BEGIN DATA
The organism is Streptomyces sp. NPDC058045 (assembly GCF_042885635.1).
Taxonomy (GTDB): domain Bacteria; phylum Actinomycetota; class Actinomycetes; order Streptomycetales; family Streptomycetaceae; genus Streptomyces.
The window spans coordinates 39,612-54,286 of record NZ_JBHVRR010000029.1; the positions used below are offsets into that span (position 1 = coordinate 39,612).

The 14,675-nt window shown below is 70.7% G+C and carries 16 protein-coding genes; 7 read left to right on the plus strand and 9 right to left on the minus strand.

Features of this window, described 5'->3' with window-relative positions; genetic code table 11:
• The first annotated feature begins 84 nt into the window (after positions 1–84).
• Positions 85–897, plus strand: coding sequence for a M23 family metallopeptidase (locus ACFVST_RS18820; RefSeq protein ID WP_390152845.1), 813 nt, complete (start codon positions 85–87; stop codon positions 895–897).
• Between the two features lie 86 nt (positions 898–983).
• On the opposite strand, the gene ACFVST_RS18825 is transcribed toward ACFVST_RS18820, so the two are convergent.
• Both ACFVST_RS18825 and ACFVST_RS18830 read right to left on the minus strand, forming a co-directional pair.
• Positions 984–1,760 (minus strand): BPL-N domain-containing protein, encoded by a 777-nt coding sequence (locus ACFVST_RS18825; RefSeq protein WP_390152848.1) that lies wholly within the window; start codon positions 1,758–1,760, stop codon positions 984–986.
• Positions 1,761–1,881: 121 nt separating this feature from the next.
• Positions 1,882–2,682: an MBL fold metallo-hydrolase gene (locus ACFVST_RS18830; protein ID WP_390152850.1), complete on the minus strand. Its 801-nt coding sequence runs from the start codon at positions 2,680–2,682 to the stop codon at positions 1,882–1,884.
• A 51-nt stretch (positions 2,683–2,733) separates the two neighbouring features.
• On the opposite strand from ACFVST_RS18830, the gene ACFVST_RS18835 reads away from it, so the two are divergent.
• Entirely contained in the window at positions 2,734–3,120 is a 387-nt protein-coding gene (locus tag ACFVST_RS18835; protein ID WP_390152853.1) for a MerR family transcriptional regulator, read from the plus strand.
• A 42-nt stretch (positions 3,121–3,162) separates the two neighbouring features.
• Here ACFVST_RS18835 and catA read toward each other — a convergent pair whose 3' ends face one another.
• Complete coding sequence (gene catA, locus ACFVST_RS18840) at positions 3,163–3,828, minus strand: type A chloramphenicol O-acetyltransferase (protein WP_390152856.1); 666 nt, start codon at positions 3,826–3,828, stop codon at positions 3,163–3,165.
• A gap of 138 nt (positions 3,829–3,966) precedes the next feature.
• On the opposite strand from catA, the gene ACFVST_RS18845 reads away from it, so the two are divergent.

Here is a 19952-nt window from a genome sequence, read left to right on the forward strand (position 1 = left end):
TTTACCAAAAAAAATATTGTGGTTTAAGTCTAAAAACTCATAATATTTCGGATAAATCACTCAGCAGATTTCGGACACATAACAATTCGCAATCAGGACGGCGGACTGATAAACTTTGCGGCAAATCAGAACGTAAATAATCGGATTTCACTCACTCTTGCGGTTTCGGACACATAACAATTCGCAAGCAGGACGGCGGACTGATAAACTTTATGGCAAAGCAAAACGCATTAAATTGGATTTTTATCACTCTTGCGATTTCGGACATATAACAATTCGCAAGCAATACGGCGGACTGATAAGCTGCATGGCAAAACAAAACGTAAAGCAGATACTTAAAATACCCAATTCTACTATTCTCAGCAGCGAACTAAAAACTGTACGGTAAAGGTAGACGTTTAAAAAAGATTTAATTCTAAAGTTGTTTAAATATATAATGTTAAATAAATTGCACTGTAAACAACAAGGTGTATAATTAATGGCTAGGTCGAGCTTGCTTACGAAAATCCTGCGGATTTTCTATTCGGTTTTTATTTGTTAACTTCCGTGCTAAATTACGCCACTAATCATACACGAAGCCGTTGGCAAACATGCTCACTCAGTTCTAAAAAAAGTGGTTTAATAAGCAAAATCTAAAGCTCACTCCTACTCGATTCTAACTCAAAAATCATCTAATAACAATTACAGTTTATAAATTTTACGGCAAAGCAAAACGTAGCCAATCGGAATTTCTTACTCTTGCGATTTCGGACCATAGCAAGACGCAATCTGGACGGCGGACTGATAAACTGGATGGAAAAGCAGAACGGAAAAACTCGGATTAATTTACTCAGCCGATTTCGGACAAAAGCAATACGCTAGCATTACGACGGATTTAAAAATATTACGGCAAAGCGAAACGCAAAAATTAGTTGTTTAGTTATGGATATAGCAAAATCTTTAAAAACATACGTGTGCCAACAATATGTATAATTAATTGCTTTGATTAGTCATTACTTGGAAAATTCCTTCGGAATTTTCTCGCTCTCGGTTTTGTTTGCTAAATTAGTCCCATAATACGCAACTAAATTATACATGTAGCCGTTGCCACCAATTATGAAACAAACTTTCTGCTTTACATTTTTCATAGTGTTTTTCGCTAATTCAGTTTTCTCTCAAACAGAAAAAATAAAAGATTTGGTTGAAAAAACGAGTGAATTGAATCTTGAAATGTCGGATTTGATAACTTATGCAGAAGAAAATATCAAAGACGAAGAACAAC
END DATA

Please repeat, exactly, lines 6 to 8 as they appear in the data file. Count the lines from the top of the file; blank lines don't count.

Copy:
• The first annotated feature begins 84 nt into the window (after positions 1–84).
• Positions 85–897, plus strand: coding sequence for a M23 family metallopeptidase (locus ACFVST_RS18820; RefSeq protein ID WP_390152845.1), 813 nt, complete (start codon positions 85–87; stop codon positions 895–897).
• Between the two features lie 86 nt (positions 898–983).